New paper (behind paywall), Fishers of the Corded Ware culture in the Eastern Baltic, by Piličiauskas et al. Acta Archaeologica (2020) 91(1):95-120.
Interesting excerpts (emphasis mine):
Traditionally the people of the Corded Ware culture (hereafter CWC) were considered mobile stock breeders who brought animal husbandry into the eastern Baltic, ca. 2800-2400 cal BC; a viewpoint substantiated by reconstructed settlement patterns and a lack of substantial structures at CWC sites, which despite being located in various environments have largely yielded little material culture. Indeed, the zooarchaeological evidence alongside the stable isotope data obtained from human bone collagen have generally
… Read the rest “De-Neolithisation of Corded Ware groups in the Eastern Baltic”
Two new interesting papers concerning Corded Ware and Bell Beaker peoples appeared last week, supporting yet again what is already well-known since 2015 about West Uralic and North-West Indo-European speakers and their expansion.
Below are relevant excerpts (emphasis mine) and comments.
#UPDATE (27 OCT 2019): I have updated Y-DNA and mtDNA maps of Corded Ware, Bell Beaker, EBA, MBA, and LBA migrations. I have also updated PCA plots, which now include the newly reported samples and those from the Tollense valley, and I have tried some qpAdm models (see below).
I. Corded Ware and
… Read the rest “Corded Ware and Bell Beaker related groups defined by patrilocality and female exogamy”
The recent study of Estonian Late Bronze Age/Iron Age samples has shown, as expected, large genetic continuity of Corded Ware populations in the East Baltic area, where West Uralic is known to have been spoken since at least the Early Bronze Age.
The most interesting news was that, unexpectedly for many, the impact of “Siberian ancestry” (whatever that actually means) was small, slow, and gradual, with slight increases found up to the Middle Ages, compatible with multiple contact events in north-eastern Europe. Haplogroup N became prevalent among Finnic populations only through late bottlenecks, as research of modern … Read the rest “Genetic continuity among Uralic-speaking cultures in north-eastern Europe”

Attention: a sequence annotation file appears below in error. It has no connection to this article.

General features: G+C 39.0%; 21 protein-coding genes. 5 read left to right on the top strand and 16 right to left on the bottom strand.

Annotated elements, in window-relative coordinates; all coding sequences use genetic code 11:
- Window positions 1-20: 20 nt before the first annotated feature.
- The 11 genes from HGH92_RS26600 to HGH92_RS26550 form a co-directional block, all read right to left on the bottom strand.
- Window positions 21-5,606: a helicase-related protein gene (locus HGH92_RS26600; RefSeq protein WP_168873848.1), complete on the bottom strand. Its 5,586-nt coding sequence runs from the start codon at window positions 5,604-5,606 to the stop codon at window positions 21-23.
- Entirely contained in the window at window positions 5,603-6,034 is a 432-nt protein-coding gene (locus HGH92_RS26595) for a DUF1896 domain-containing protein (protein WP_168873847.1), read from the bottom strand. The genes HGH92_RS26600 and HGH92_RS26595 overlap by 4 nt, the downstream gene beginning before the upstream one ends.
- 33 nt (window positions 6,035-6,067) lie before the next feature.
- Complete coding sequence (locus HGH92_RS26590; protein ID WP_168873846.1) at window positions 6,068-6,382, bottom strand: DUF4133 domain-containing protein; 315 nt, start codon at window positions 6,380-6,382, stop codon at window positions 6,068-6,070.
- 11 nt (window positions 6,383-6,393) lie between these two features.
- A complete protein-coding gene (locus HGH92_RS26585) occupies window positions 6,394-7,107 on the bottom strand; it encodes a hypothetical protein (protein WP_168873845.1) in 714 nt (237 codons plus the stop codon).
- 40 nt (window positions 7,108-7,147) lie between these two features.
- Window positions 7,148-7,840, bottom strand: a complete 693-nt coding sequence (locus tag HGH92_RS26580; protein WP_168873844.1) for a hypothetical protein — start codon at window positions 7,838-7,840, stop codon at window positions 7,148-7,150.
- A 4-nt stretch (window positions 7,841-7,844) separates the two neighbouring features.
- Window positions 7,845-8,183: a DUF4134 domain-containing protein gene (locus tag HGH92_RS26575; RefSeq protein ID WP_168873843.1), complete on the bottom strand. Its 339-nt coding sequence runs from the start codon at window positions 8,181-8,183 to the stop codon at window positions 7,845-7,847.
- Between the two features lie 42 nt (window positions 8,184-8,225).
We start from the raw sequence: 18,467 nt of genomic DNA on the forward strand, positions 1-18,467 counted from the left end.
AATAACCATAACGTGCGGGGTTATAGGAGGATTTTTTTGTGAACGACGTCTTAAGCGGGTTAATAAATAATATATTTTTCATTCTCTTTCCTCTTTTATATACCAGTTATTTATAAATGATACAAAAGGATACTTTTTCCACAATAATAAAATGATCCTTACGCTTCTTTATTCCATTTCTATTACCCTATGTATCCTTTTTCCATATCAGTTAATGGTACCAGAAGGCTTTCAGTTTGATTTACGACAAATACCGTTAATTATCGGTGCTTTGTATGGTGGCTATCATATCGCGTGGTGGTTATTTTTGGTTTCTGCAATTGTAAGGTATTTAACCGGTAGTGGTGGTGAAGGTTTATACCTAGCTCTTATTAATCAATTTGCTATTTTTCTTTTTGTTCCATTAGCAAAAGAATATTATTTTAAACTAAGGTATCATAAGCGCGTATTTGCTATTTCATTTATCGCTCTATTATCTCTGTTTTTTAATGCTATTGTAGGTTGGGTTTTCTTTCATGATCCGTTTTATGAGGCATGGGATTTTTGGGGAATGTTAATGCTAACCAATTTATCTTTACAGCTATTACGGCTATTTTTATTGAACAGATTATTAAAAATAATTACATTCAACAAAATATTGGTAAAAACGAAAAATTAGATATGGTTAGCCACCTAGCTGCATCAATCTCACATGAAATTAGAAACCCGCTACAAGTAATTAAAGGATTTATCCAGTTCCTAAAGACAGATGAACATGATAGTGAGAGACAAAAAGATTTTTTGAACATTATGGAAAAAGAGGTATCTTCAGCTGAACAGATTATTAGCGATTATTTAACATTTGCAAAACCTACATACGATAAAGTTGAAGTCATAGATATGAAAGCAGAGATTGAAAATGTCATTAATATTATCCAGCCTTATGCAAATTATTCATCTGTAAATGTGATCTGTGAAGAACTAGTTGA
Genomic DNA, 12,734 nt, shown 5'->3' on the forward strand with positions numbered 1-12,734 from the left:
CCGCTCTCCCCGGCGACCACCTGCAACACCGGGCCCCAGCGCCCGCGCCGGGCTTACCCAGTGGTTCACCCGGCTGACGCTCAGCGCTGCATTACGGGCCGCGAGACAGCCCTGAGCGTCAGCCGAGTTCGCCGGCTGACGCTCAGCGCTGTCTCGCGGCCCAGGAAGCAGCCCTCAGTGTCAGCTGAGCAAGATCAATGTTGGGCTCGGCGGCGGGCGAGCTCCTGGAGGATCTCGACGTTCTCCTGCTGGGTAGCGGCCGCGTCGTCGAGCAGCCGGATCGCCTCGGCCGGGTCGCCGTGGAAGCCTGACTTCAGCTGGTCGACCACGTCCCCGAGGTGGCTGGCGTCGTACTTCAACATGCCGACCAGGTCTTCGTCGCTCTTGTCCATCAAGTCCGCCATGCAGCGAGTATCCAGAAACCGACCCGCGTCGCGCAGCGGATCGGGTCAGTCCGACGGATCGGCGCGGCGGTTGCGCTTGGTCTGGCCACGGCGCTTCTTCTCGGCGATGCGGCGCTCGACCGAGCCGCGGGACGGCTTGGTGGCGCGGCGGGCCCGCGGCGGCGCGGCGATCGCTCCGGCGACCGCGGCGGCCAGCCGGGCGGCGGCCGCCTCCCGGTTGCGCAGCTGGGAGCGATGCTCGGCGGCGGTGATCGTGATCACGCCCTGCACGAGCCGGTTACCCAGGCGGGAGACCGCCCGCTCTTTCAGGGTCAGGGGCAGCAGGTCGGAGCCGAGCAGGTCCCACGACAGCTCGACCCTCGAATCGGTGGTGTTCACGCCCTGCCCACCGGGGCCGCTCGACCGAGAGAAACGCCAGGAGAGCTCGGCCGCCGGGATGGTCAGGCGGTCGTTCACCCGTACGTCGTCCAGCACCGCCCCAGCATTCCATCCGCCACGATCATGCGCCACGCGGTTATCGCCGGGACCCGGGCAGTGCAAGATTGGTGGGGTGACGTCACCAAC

I said I would write a post about topo-hydronymy in Europe and Iberia based on the most recent research, but it seems we can still enjoy some more discussions about the famous Vasconic Beakers, by people longing for days of yore. I don’t want to spoil that fun with actual linguistic data (which I already summarized) so let’s review in the meantime one of the main Uralic-Indo-European interaction zones: Scandinavia.
One of the many eye-catching interpretations – and one of the few interesting ones – that could be found in the relatively recent article Talking … Read the rest “Pre-Germanic and Pre-Balto-Finnic shared vocabulary from Pitted Ware seal hunters”
This is the second of four posts on the Corded Ware—Uralic identification:
I read from time to time that “we have not sampled Uralic speakers yet”, and “we are waiting to see when Uralic-speaking peoples are sampled”. Are we, though?
Proto-language homelands are based on linguistic data, such as guesstimates for dialectal evolution, loanwords and phonetic changes for language contacts, toponymy … Read the rest “Corded Ware—Uralic (II): Finno-Permic and the expansion of N-L392/Siberian ancestry”
The Indo-Iranian – Finno-Ugric connection
On the linguistic aspect, this is what the Copenhagen group had to say (in the linguistic supplement) based on Kuz’mina (2001):
(…) a northern connection is suggested by contacts between the Indo-Iranian and the Finno-Ugric languages. Speakers of the Finno-Ugric family, whose antecedent is commonly sought in the vicinity of the Ural Mountains, followed an east-to-west trajectory through the forest zone north and directly adjacent to the steppes, producing languages across to the Baltic Sea. In the languages that split off along this trajectory, loanwords from various stages in the development of the
… Read the rest “Consequences of Damgaard et al. 2018 (III): Proto-Finno-Ugric & Proto-Indo-Iranian in the North Caspian region”
I wrote recently about the newly created Indo-European Corded Ware Theory group, which represents today the last dying effort to sustain the outdated model of the ‘Kurgan peoples’.
Archaeology and Linguistics (like Genetics) keeps slowly but relentlessly rejecting all the Kurgan model‘s foundations, safe for the steppe origin of Indo-European expansion.
The book Language and Prehistory of the Indo-European Peoples. A Cross-Disciplinary perspective. Eds. A. Hyllested, B.N. Whitehead, Th. Olander and B. Anette. Copenhagen Studies in Indo-European. Museum Tusculanum Press, Copenhagen, has been recently published (December 2017).
In it, Christopher Prescott contributes to the … Read the rest “Bell Beaker/early Late Neolithic (NOT Corded Ware/Battle Axe) identified as forming the Pre-Germanic community in Scandinavia”
While writing the third version of the Indo-European demic diffusion model, I noticed that one Corded Ware sample (labelled I0104) clusters quite closely with steppe samples (i.e. Yamna, Afanasevo, and Potapovka). The other Corded Ware samples cluster, as expected, closely with east-central European samples, which include related cultures such as the Swedish Battle Axe, and later Sintashta, or Potapovka (cultures that are from the steppe proper, but are derived from Corded Ware).
I also noticed after publishing the draft that I had used the wording “Corded Ware outlier” at least once. I certainly had that term … Read the rest “The concept of “outlier” in studies of Human Ancestry, and the Corded Ware outlier from Esperstedt”